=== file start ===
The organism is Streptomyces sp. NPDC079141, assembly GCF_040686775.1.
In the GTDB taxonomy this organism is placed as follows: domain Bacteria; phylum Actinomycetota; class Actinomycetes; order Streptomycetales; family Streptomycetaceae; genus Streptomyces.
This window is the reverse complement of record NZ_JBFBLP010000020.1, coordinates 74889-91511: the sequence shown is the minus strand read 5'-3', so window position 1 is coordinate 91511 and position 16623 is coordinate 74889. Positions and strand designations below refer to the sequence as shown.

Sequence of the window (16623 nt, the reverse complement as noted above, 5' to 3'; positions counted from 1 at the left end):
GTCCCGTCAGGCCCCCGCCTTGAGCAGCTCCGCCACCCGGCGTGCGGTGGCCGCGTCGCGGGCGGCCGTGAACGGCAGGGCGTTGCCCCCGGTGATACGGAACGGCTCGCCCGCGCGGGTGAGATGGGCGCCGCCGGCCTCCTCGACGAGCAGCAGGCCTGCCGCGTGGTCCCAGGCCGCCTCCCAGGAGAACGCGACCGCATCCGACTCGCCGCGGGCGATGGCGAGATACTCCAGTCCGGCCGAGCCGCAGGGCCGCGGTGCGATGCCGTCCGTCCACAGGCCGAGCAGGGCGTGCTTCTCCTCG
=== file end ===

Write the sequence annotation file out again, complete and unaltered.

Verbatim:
The organism is Streptomyces sp. NPDC079141, assembly GCF_040686775.1.
In the GTDB taxonomy this organism is placed as follows: domain Bacteria; phylum Actinomycetota; class Actinomycetes; order Streptomycetales; family Streptomycetaceae; genus Streptomyces.
This window is the reverse complement of record NZ_JBFBLP010000020.1, coordinates 74889-91511: the sequence shown is the minus strand read 5'-3', so window position 1 is coordinate 91511 and position 16623 is coordinate 74889. Positions and strand designations below refer to the sequence as shown.

Sequence of the window (16623 nt, the reverse complement as noted above, 5' to 3'; positions counted from 1 at the left end):
GTCCCGTCAGGCCCCCGCCTTGAGCAGCTCCGCCACCCGGCGTGCGGTGGCCGCGTCGCGGGCGGCCGTGAACGGCAGGGCGTTGCCCCCGGTGATACGGAACGGCTCGCCCGCGCGGGTGAGATGGGCGCCGCCGGCCTCCTCGACGAGCAGCAGGCCTGCCGCGTGGTCCCAGGCCGCCTCCCAGGAGAACGCGACCGCATCCGACTCGCCGCGGGCGATGGCGAGATACTCCAGTCCGGCCGAGCCGCAGGGCCGCGGTGCGATGCCGTCCGTCCACAGGCCGAGCAGGGCGTGCTTCTCCTCG